Still, colleges and universities use their athletic success to promote their school and entice potential applicants.
Student-athletes would be paid for this and all the additional benefits they provide for their schools.
Depending on the student-athlete’s income, those taxes could be high enough to reduce what they earn until they can barely cover tuition, according to John R.
Thelin in his article “Here's Why We Shouldn't Pay College Athletes.” Those who opposed paying college student-athletes say scholarships are the best option; there is no question as to what the scholarship money is going toward.
Student-athletes are the ones working hard out on the court and field.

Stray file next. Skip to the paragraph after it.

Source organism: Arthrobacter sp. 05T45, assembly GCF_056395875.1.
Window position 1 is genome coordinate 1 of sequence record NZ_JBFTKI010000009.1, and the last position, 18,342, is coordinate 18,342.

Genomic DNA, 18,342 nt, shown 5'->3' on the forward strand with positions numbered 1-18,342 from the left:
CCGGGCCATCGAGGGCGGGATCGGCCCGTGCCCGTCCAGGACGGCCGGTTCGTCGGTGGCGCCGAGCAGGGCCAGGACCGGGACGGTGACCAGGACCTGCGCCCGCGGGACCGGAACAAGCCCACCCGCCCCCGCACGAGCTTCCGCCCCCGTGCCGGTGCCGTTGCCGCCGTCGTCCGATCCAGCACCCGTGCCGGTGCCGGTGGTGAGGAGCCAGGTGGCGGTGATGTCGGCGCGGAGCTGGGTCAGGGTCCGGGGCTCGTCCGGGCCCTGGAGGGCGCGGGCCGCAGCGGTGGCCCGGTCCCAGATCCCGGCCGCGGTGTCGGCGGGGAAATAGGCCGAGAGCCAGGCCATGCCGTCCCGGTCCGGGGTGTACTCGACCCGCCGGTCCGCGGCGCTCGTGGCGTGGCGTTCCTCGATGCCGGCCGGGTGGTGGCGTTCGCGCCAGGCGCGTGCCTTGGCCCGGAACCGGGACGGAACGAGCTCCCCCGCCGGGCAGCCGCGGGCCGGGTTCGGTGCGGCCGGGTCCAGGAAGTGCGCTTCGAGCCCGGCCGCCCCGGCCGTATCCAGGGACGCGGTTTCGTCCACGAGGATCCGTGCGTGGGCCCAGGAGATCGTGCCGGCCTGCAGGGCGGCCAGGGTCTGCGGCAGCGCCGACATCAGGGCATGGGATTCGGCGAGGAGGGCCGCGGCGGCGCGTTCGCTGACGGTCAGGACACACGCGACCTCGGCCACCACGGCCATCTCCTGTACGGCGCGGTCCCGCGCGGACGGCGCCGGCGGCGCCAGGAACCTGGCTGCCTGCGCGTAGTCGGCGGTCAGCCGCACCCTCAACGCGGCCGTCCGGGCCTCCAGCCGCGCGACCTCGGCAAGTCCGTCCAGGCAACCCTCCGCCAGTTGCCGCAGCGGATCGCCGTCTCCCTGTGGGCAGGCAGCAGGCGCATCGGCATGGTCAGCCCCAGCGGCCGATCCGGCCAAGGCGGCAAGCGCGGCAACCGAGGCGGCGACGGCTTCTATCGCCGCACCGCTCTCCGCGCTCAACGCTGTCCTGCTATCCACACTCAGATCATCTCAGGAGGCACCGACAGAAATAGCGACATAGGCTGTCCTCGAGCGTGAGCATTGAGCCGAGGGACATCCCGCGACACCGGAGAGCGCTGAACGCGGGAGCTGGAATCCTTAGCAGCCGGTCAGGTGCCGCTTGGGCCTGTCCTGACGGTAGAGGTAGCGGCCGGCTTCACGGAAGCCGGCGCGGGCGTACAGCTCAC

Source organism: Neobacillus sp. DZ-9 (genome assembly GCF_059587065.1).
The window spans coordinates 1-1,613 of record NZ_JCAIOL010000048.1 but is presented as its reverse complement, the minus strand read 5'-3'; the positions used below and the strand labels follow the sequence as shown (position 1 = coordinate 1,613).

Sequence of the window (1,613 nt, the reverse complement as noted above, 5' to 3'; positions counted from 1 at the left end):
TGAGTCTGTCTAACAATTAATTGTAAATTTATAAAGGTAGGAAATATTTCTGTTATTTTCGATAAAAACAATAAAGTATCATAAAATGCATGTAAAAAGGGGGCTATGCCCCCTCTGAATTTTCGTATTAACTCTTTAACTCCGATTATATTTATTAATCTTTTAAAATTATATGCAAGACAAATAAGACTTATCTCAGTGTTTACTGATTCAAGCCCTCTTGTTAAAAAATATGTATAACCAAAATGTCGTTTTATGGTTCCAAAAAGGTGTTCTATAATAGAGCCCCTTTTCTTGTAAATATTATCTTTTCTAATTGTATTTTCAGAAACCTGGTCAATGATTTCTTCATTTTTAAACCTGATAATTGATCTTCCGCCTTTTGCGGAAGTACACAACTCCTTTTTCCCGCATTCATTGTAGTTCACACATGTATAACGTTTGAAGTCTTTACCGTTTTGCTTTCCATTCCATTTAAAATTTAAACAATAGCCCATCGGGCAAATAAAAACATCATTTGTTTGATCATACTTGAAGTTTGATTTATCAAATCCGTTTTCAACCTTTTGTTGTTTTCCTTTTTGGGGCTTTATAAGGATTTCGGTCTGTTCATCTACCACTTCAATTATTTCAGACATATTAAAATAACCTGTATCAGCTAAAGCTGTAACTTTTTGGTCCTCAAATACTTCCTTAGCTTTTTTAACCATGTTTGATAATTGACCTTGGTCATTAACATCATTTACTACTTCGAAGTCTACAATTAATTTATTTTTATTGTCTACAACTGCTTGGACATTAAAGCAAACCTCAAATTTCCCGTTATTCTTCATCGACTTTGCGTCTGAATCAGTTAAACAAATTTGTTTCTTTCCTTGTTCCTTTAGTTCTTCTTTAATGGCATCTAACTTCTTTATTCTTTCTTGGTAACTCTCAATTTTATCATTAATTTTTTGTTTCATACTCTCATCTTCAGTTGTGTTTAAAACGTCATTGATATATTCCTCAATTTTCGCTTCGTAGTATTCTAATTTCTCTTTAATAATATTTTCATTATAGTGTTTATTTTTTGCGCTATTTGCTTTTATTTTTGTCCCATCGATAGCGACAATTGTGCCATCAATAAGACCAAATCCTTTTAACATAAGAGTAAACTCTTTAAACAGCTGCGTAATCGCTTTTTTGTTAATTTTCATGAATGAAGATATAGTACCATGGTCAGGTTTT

Coaches might have a big effect on a team, but it is up to the athletes to get it done.College football and men’s basketball programs earn far more than any other athletic program, so these athletes would likely earn more as well.This may not be considered fair pay, but many of those who argue in support of paying college players point out that team popularity and consumers generally determine what is “fair.” These sports also tend to support other less popular sports that do not bring in a lot of money on their own.Since we’re in the heart of March Madness, now is a great time to debate whether college student-athletes should be paid or not.People who think college student-athletes should be paid often say the students’ names and images are used on products and in advertising, among other things, so they should receive some of the profits.Instead, they go to the coaches, athletic directors, and some administrators, reports Edelman.Student-athletes do not need to receive huge salaries like their coaches; rather, they could still be paid a reasonable amount relative to how much the program makes.Cash or a salary could be spent on wants rather than necessities, potentially leading the athletes into a debt they would not have with the benefit of a scholarship.Furthermore, those who debate against paying student-athletes say it would change the very nature of college athletics.In 2013 survey expert John Dennis found that 69% of the public is opposed to paying student-athletes.(This proposed payment would be in addition to the scholarships given in men’s football and basketball programs.) If scholarships were taken out of the deal, and only salaries were given, then it would be more fair and affordable for the university, right? If salaries were given, then these college student-athletes would have to pay taxes.